The deep-fried characters are unforgettable. The feathered and furry folk will steal the hearts of animal lovers.

Soaked in faith, people survived the lean mean times, thanks to their velvet hearts, hard work, the good sense to laugh at themselves, and, often, the hand of God.

Life lessons that will first make you smile and then make you think! — Dale O’Shields, Senior Pastor, Church of the Redeemer

J. Bennett serves up a heaping slice of old-fashioned Southern storytelling; a taste of genuine American life that will keep readers coming back for more. —  Julie Castillo, Creative Writing Instructor

Brings back fond memories of southern characters. — Trent Lott, former Leader of the United States Senate


If you’ve ever loved an animal beyond measure, Old Pup and the preacher’s four-legged friends will capture your heart.

Takes us back to our roots, to a time when family, friends, and faith triumphed over hard times. This story is pure Americana.

The author’s parents were the kind of people that made America exceptional. Dad was a preacher, a farmer, a trapper, and a hero to his family. Mom made sure her children had enough to eat, clothes to wear, and hope in their hearts.

To Ben, animals came right after God and family—his pigs, turkeys, even an insane mule.

This book just makes you feel good. A heartwarming look at the world as it used to be. Recaptures the charm, joys and hardships of growing up.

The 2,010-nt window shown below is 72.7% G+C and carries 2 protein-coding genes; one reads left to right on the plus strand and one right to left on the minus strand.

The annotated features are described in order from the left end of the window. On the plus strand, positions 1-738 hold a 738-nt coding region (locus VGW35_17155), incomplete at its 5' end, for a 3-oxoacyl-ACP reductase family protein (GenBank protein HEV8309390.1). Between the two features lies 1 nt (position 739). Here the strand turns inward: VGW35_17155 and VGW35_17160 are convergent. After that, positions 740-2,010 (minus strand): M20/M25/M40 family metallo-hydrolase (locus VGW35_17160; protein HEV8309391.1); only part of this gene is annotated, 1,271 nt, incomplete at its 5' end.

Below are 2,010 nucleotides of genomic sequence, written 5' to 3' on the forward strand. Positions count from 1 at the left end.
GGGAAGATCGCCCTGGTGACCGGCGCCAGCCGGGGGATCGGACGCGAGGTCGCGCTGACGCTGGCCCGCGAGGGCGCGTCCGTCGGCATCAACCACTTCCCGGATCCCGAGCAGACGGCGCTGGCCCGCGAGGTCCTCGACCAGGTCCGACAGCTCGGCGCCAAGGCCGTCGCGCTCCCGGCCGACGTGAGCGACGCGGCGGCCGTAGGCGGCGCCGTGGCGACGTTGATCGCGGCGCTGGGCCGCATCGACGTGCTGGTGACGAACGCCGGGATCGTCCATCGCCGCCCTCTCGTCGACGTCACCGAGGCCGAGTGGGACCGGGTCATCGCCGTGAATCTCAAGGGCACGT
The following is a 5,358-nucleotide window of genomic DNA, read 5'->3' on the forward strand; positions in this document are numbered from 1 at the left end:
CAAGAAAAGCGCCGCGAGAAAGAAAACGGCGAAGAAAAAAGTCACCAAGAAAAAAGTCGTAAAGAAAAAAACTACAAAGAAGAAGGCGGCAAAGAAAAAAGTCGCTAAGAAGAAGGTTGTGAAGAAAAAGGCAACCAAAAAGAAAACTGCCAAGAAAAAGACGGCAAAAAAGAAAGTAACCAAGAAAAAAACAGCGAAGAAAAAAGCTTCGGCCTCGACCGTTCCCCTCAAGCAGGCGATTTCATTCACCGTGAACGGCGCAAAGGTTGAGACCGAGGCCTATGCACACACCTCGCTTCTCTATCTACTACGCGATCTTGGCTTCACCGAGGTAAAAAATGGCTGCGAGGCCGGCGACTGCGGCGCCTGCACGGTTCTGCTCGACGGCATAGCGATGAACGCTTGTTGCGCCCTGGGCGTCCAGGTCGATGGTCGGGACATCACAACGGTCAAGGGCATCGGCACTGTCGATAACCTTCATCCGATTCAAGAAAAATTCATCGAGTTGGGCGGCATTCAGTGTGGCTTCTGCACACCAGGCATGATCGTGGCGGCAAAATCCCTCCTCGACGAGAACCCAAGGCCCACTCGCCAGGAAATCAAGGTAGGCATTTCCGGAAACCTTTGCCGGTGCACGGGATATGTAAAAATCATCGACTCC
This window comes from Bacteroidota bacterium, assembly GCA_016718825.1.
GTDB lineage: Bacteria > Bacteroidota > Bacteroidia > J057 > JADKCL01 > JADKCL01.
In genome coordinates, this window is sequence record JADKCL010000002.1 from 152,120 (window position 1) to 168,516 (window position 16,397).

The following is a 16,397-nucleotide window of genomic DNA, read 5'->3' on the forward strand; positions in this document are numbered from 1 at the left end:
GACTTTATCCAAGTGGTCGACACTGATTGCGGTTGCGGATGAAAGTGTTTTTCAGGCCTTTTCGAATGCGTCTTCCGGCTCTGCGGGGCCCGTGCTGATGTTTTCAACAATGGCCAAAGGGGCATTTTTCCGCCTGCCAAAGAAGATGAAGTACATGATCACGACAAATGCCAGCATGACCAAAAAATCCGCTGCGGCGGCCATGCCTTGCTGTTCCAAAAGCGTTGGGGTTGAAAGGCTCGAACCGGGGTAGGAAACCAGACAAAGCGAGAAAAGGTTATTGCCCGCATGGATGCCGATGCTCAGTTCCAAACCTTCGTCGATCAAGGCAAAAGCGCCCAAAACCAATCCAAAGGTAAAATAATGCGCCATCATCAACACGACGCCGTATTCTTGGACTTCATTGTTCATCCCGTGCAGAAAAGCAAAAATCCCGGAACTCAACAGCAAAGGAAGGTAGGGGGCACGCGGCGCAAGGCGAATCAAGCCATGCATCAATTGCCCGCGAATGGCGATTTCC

The most heartwarming book I’ve read in years, the tales kept me laughing all the way—TH

Warm, rich stories told through the eyes of a young preacher’s son growing up on a farm—AC

A delightful book, well written, heartwarming and a true gem. I bought two extra copies as gifts—CH

Assures us that God is working in the lives of those who love and follow him. A must read for the family of God—and those seeking to know him better—PY

You’ll understand why this is called “the Greatest Generation”—AB

As a preacher’s daughter from the hills of Tennessee, I found this book wonderfully relatable—the outhouses, gardens, barnyard animals and colorful cousins—K

A time capsule into the South—the Great Depression, Indian heritage, the KKK and race relations—CW

I laughed about Granny chewing up “dobbers” for her babies. Yes, that’s how it was before Gerber created baby food. I just never knew there was a name for it—C

Brings laughter, insight, and blessings to the reader. Your meaning of family will certainly grow—JC

I loved their work ethic, survival skills, learning about scuppernongs and how to get honey without going to Wal-Mart—CW

A slice of America long gone— God-fearing, good-hearted, hard-working people. Let’s go back to those values and not let our greatness slip away—JB

On the same level as “A River Runs Through It—PD